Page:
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Personal Notes is just that, a personal musical statement by Yaron Gershovsky. He has worked with a long list of high-profile musicians, including Wayne Shorter, Dr. Lonnie Smith, George Benson and Michael Brecker. Most impressively, Gershovsky has been the music director and keyboardist for the Manhattan Transfer, with whom he is currently touring, since 1979.
This album is not for listeners seeking odd, quirky or cerebral music. Rather, this collection of mostly originals is direct and catchy, somewhat on the smooth side, but with a bit more feeling than what you usually hear on the radio. The rhythms and instrumentation also lean away from the purist view, using electric bass and a lot of electric keyboards within rhythms that are more likely to lull than shock. The tunes are constructed for direct communication, setting up and quickly fulfilling expectations.
The thirteen tracks vary widely in mood as Gershovsky exposes different sides of his musical personality. "Bliss" is a rolling, R&B-ish tune with Hammond B3 organ rendered large through overdubbing, while "Unchain My Heart" (one of two non-originals, despite some of the song titles) is given a straight-ahead, direct treatment that contrasts with many other vocal versions. "Modinha," by Antonio Carlos Jobim, is a soft and caressing as you would expect, while "A Junket To Bali" does not have any South Asian feel, rather a nice hop that makes it sound as if it could have come from a Broadway musical.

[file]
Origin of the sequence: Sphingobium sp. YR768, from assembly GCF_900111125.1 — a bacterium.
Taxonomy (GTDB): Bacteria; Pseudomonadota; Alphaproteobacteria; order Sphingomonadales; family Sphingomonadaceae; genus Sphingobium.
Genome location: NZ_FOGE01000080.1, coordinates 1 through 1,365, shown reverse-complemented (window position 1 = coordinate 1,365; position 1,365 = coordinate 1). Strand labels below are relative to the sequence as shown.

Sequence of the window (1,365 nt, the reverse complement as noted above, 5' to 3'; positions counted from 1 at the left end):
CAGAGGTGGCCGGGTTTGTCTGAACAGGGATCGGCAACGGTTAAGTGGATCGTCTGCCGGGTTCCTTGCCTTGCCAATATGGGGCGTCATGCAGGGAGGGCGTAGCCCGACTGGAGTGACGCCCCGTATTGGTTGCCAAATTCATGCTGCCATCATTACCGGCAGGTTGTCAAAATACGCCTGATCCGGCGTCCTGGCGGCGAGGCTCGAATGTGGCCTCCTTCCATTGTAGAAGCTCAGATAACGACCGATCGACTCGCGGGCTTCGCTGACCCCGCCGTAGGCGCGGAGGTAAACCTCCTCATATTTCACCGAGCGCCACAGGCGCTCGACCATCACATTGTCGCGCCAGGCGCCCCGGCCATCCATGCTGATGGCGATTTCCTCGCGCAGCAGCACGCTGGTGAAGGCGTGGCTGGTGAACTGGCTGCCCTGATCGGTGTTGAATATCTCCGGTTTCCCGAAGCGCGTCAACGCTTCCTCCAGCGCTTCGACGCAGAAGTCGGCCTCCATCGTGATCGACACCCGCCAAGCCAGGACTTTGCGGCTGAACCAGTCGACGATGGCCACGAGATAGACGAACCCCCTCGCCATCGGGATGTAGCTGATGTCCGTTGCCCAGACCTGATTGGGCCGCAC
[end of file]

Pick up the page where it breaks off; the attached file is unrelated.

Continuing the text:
Gershovsky gives funk its due with "Devotion" and "Livin' It Up," which contrast sharply against the entirely different "Crossroads," with its synth lines, and "Midnight Sun" (not the standard), a pretty tune that evokes the image in its name.
Gershovsky clearly works on the pop or smooth side of jazz and enjoys being there. Personal Notes is not suited for listeners seeking adventure, but it could, in my view, be easily compared to Manu Katché's Neighbourhood, without the smaller recording budget and some of the world music sounds.
Track Listing: Bliss; Don't You Ever; Crossroads; Midnight Sun; Devotion; Mellow Mood; Unchain My Heart;
Sundown; Modinha; Livin' It Up; Blue G; A Junket To Bali; Prelude in "E".
Personnel: Yaron Gershovsky: piano, keyboards, Hammond B3 Organ, vocals, drum loop, synth baass;
Gary Haase: electric bass, electric guitar; Buddy Williams: drum; Dave Mann: alto, tenor and
soprano saxophone, flute; Lew Soloff: trumpet; Alex Blake: electric bass; Mike Pope: electric
bass, upright bass; Steve Haas: drums, drum loops; Gal Gershovsky: drums; Mark Fineberg:
saxes; Todd Schwartz: trumpet; Steve Bill: guitar; Cliff Almond: drums.
I love jazz because it mixes intellect and emotion in a very spontaneous way.
I was first exposed to jazz by liberating a Coltrane and a Pharoah Sanders record from a friend in NYC and listening to them over and over until I got it.
My advice to new listeners is you have to take the time to listen to some jazz tunes a number of times until it starts to make sense.